This is part 2 of a three part post about my presentation at this year’s Tarot Con – U.K.. If you’ve missed part 1, you can find it here.
In this part I will present some work I chanced upon throughout the years. Books that for one reason or another made me stop and ponder a while, and from which I took ideas that later on would coalesce and build up into my personal view of the tarot. It was not a neat journey as it would appear by reading this post, and sometimes, comics that I will present side by side have reached out to me throughout the years.
This is also the part that mostly deviates from the presentation I gave at Keswick, so if you did attend it, just follow through and you’ll see how everything ties together.
Oddly enough, this journey starts not with a comic book, but with a TV series: Jim Henson’s The Storyteller was one of those TV series that retold several European folk tales using a mixture of live actors and puppets. In one of the episodes, right at the end, the dog questions the storyteller about a detail in the story that supposedly didn’t make any sense. The storyteller’s answer was very simple:
“Ah…, you see? But that’s the thing. You should always trust the story, for the story always tells the truth. But you should never, ever, trust the storyteller”.
This little line forever changed the way I related to stories. To what I saw or read. No longer were they these little pieces of fiction without consequences, but rather strange new worlds that would somehow touch our own world. It didn’t matter that they lived in the minds of people, its only actual physical presence the inks and papers they depended on… they existed here with us and would tell us everything we ever wanted to know about life, the universe and everything. So when a story presented us something that made us stop, well then… we should really stop and hear what it has to say, for its of the upmost importance. And even today I find echoes of that distant past. One of the most rewarding ones has been Mike Carey and Peter Gross’ series The Unwritten, about a Harry Potter look-alike character who possesses an immense knowledge about literary geography and who might or might not be a fictional character that actually crossed the line between fiction and reality. It’s a really wonderful series and you can find it here.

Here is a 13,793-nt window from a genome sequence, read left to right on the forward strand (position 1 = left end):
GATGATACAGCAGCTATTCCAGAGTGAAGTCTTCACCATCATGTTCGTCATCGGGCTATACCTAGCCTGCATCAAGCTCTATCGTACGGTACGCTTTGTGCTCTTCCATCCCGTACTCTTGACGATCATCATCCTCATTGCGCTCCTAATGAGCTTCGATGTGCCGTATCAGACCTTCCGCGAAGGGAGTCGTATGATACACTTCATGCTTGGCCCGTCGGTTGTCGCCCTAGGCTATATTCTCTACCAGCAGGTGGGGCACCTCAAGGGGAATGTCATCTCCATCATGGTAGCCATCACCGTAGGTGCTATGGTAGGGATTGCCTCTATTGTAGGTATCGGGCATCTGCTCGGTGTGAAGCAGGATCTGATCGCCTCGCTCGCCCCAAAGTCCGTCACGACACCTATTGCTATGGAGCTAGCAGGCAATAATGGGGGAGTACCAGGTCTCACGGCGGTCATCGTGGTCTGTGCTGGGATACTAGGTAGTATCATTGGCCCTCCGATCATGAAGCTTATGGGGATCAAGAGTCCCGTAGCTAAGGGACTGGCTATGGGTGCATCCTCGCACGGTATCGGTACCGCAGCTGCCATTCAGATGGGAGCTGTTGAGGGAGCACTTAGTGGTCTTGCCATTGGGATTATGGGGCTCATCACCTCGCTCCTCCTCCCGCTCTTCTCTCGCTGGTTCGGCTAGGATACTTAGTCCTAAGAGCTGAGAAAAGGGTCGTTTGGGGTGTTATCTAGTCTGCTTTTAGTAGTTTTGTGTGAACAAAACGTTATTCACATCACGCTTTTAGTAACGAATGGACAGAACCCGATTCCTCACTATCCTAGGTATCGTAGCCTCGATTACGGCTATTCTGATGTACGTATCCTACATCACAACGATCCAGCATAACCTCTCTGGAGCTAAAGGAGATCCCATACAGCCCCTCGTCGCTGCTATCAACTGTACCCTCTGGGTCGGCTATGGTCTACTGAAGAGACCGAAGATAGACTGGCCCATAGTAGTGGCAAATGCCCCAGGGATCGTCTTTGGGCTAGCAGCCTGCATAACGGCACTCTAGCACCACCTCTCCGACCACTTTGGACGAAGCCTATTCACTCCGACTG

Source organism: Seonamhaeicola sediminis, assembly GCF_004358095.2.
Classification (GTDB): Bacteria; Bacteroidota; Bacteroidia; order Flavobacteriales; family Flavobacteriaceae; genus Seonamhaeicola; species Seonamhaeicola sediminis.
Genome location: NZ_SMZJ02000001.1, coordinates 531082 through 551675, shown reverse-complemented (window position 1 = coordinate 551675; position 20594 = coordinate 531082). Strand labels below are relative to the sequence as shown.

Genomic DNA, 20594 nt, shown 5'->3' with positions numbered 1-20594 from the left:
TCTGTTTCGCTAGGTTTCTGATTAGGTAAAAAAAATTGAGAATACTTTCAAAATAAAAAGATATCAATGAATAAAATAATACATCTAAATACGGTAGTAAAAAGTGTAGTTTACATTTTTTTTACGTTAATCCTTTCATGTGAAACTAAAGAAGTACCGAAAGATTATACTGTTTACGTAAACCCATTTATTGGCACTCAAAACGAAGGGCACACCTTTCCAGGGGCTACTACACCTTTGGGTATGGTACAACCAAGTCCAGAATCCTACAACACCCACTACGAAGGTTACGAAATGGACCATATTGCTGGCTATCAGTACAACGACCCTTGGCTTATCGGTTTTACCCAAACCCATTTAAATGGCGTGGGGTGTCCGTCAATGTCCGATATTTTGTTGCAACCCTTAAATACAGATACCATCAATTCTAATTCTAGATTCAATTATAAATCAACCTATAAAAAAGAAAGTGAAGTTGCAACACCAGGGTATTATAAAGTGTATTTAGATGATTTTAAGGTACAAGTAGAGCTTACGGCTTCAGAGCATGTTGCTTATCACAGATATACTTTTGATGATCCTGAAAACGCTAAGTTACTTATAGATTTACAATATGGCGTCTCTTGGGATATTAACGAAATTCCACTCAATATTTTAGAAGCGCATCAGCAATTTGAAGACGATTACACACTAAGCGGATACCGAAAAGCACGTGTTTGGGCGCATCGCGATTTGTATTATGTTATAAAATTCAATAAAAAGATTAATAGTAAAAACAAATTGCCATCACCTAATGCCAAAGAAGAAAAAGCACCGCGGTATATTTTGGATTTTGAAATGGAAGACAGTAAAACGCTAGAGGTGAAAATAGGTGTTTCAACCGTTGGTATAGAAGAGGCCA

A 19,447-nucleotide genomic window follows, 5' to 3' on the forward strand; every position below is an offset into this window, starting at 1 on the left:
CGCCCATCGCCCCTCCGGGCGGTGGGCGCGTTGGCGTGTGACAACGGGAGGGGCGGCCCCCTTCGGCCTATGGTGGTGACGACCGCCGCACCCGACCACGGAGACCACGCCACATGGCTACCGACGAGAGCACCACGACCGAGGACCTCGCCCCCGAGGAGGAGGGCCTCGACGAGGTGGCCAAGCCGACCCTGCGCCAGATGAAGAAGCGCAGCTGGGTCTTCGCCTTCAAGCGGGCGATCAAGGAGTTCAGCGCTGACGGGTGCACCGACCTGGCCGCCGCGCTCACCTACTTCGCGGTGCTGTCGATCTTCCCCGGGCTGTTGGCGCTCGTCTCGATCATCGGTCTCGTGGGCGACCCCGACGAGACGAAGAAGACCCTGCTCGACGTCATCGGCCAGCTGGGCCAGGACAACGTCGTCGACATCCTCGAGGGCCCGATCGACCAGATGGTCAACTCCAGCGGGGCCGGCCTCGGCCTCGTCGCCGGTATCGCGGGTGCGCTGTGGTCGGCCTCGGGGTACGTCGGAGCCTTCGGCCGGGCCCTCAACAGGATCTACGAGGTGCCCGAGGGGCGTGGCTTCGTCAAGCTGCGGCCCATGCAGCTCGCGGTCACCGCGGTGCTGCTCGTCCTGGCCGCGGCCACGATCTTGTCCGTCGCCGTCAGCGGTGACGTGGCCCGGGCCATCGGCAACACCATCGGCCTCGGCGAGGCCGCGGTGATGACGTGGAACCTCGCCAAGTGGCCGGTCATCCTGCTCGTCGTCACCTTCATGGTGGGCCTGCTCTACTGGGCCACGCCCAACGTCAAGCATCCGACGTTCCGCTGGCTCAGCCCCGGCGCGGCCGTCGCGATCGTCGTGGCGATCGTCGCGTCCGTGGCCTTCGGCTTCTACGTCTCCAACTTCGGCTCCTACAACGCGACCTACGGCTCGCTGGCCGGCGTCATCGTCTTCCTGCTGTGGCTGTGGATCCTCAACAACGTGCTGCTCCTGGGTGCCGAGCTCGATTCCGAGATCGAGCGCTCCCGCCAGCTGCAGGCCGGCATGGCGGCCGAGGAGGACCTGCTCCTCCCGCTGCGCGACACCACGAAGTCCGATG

Anyway… comic books and tarot…